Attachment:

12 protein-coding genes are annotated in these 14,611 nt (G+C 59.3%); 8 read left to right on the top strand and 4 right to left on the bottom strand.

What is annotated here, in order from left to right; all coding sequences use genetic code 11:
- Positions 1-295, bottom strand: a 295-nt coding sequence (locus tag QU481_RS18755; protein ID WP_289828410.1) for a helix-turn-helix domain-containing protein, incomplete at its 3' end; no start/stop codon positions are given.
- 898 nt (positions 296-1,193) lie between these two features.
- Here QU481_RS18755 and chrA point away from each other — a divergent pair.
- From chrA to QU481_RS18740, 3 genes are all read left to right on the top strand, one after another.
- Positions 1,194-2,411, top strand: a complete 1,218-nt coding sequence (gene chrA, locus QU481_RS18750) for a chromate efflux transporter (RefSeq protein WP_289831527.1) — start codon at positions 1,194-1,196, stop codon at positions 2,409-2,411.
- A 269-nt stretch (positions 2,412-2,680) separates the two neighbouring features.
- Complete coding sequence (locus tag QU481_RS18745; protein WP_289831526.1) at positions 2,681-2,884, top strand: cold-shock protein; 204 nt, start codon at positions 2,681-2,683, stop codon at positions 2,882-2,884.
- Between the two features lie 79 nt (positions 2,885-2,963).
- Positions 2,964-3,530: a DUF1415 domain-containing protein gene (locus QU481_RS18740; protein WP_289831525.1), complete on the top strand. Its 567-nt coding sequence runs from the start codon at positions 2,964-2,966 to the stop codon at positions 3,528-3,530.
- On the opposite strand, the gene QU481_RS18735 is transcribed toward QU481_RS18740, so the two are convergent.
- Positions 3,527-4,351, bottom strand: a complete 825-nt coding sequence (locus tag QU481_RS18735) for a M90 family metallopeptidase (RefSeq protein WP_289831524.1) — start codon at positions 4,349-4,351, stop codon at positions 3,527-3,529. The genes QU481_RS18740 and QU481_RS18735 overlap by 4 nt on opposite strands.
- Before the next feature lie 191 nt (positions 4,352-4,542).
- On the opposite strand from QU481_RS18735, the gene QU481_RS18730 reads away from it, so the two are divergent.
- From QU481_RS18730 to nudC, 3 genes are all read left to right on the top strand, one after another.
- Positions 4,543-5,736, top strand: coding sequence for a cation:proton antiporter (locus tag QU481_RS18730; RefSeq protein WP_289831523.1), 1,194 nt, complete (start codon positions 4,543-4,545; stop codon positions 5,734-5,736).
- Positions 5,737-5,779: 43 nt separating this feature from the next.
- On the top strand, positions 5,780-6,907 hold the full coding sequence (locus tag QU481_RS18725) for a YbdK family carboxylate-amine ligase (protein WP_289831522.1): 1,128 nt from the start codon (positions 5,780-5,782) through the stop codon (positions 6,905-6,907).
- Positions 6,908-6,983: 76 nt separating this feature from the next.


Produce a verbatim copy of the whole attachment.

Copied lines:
12 protein-coding genes are annotated in these 14,611 nt (G+C 59.3%); 8 read left to right on the top strand and 4 right to left on the bottom strand.

What is annotated here, in order from left to right; all coding sequences use genetic code 11:
- Positions 1-295, bottom strand: a 295-nt coding sequence (locus tag QU481_RS18755; protein ID WP_289828410.1) for a helix-turn-helix domain-containing protein, incomplete at its 3' end; no start/stop codon positions are given.
- 898 nt (positions 296-1,193) lie between these two features.
- Here QU481_RS18755 and chrA point away from each other — a divergent pair.
- From chrA to QU481_RS18740, 3 genes are all read left to right on the top strand, one after another.
- Positions 1,194-2,411, top strand: a complete 1,218-nt coding sequence (gene chrA, locus QU481_RS18750) for a chromate efflux transporter (RefSeq protein WP_289831527.1) — start codon at positions 1,194-1,196, stop codon at positions 2,409-2,411.
- A 269-nt stretch (positions 2,412-2,680) separates the two neighbouring features.
- Complete coding sequence (locus tag QU481_RS18745; protein WP_289831526.1) at positions 2,681-2,884, top strand: cold-shock protein; 204 nt, start codon at positions 2,681-2,683, stop codon at positions 2,882-2,884.
- Between the two features lie 79 nt (positions 2,885-2,963).
- Positions 2,964-3,530: a DUF1415 domain-containing protein gene (locus QU481_RS18740; protein WP_289831525.1), complete on the top strand. Its 567-nt coding sequence runs from the start codon at positions 2,964-2,966 to the stop codon at positions 3,528-3,530.
- On the opposite strand, the gene QU481_RS18735 is transcribed toward QU481_RS18740, so the two are convergent.
- Positions 3,527-4,351, bottom strand: a complete 825-nt coding sequence (locus tag QU481_RS18735) for a M90 family metallopeptidase (RefSeq protein WP_289831524.1) — start codon at positions 4,349-4,351, stop codon at positions 3,527-3,529. The genes QU481_RS18740 and QU481_RS18735 overlap by 4 nt on opposite strands.
- Before the next feature lie 191 nt (positions 4,352-4,542).
- On the opposite strand from QU481_RS18735, the gene QU481_RS18730 reads away from it, so the two are divergent.
- From QU481_RS18730 to nudC, 3 genes are all read left to right on the top strand, one after another.
- Positions 4,543-5,736, top strand: coding sequence for a cation:proton antiporter (locus tag QU481_RS18730; RefSeq protein WP_289831523.1), 1,194 nt, complete (start codon positions 4,543-4,545; stop codon positions 5,734-5,736).
- Positions 5,737-5,779: 43 nt separating this feature from the next.
- On the top strand, positions 5,780-6,907 hold the full coding sequence (locus tag QU481_RS18725) for a YbdK family carboxylate-amine ligase (protein WP_289831522.1): 1,128 nt from the start codon (positions 5,780-5,782) through the stop codon (positions 6,905-6,907).
- Positions 6,908-6,983: 76 nt separating this feature from the next.